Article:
Yet listen to what Holy Scripture has to say on the matter. In the first catholic epistle of St John, we read:
‘If we say that we have no sin, we deceive ourselves, and the truth is not in us. If we confess our sins, [God] is faithful and just to forgive us our sins and to cleanse us from all unrighteousness.’1st John 1: 8-9
Who wouldn’t want this? Ultimately, we know when we have done wrong, and it is natural to feel a need – often a burning need – to resolve the disharmony that we have caused.
Years later, I found my old A-level theology classmate on Facebook, and I spent a week or so debating with myself whether I should send him a message. We hadn’t been in touch since college. So was there any relationship for me to heal? Or would I just be doing it to make myself feel better? Would it be fair to put him in the position of having to consider his feelings and expect him to reach a point of forgiveness? After all, he had come exploring what Christians were all about, and I had shown him the worst example. In the end, I did send him a message, apologising for my behaviour all those years ago. I won’t share with you the outcome of that but it’s enough to show that we feel the need for reconciliation – it’s hard-wired into us.
Fortunately, the Saviour gives us the means to do this, through his Church, through the sacrament of Confession. God, Who is merciful and just, is always ready to forgive, and has granted to his priests the ability to extend this forgiveness to all who genuinely wish to turn away from their sin and return to Him. So we can come to Confession and return to union with Him and with our neighbours.
However, there’s a second part of this line of the Our Father, and this is where it becomes a challenge. We don’t simply ask, “Forgive us our debts”, but we say, “Forgive us our debts as we forgive our debtors”.
Now it becomes hard.
For if we can try to justify ourselves and convince ourselves that we were in the right when we know in our hearts we weren’t, how much easier is it for us to hold onto those feelings of resentment when we know that we were the injured party? I’m sure we can all think of occasions of this. We almost enjoy having that upper hand, knowing that the wrong was done to us. We might tell the same story of what happened over and over, to anybody who will listen, perhaps embellishing a little bit with each re-telling, and we enjoy it – we savour the nods of agreement, and the replies from sympathetic friends of ‘I can’t believe he said that to you’, all of which affirm us in our rightness.
However, when we consider the prayer that we say every day, and the severity of what we’re praying for, we realise there is no place for this in the life of the Christian.
Forgive us our debts as we forgive our debtors.
We’re asking God to make his forgiveness of us conditional on our forgiveness of others. And forgiveness costs us, because often the hurt and damage that has been done to us is real and lasting. How can we just dismiss it as though it never happened?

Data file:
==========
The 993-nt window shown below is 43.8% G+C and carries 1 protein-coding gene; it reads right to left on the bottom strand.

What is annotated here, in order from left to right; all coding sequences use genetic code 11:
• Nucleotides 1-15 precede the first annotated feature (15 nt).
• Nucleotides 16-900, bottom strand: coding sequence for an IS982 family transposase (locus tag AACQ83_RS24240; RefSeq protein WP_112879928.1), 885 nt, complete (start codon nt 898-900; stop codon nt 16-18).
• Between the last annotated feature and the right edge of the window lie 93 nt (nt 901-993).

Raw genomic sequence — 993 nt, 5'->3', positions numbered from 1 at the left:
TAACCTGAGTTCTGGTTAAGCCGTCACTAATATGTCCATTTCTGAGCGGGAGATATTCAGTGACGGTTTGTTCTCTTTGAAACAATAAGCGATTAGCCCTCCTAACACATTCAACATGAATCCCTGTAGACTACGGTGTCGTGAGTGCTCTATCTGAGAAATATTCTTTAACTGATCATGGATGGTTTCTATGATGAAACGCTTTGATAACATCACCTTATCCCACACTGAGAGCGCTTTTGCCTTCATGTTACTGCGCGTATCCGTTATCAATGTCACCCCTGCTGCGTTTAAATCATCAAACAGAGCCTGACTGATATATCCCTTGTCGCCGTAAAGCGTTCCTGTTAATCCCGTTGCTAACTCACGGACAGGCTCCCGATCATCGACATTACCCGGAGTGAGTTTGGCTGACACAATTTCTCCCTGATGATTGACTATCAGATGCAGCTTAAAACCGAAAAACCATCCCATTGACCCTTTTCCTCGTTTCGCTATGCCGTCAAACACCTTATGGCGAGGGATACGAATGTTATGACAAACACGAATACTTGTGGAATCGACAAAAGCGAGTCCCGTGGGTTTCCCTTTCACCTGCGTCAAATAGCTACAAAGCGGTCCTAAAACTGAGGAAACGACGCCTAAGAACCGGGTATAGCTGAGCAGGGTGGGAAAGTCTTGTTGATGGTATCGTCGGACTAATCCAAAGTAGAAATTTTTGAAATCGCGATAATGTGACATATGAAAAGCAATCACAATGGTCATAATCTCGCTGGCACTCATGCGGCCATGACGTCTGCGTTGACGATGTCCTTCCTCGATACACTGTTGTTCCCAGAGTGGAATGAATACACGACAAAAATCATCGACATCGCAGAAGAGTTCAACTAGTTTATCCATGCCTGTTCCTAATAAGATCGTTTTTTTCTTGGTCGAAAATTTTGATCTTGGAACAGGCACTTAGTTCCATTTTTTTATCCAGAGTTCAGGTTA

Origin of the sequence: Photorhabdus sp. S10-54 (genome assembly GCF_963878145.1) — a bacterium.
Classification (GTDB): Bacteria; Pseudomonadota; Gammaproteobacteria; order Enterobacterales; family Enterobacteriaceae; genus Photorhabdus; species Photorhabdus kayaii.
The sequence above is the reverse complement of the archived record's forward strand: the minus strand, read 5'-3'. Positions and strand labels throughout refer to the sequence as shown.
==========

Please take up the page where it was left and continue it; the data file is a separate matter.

Well, we don’t. “Forgive and forget” is a not a Christian principle. We are called to forgive but only a fool forgets, because if we learn nothing from our experiences, we invite those things to happen to us again. When we read in St Luke’s Gospel of the Saviour sending out the seventy apostles, in addition to commanding them to be as harmless as doves, he also commands them to be as wise as serpents.
That applies to all of us: we must forgive the wrong that people have done to us – letting go of any anger and resentment – but if we have learnt that somebody has a particular temptation or a particular weakness, we mustn’t put them in the position where they are likely to be tempted to do it again. For us to do so would be unfair to both parties.
So how do we find the balance? I always recommend to people the fourth chapter of the rule of St Benedict as a preparation for confession. Writing for his monks, St Benedict gives the command that, if there is disharmony between two of the brothers, they should try to make peace before the setting of the sun. At the same time, he tells them they must never make a false peace. That is to say, they mustn’t just pay lipservice to forgiveness for the sake of appearances, but they must really and truly work at achieving a genuine peace between themselves.
And that is what we must do. It might not be easy, and it might not always happen by sunset, but if we strive to grow into the likeness of God, and to reflect something of the love that we receive from God in our treatment of others, slowly, and in time, we might find our hearts begin to soften and, unlike the selfish servant or the wicked woman with her onion, we shall find ourselves obeying the command of the Saviour:
‘Freely you have received; freely give.‘Matthew 10: 8b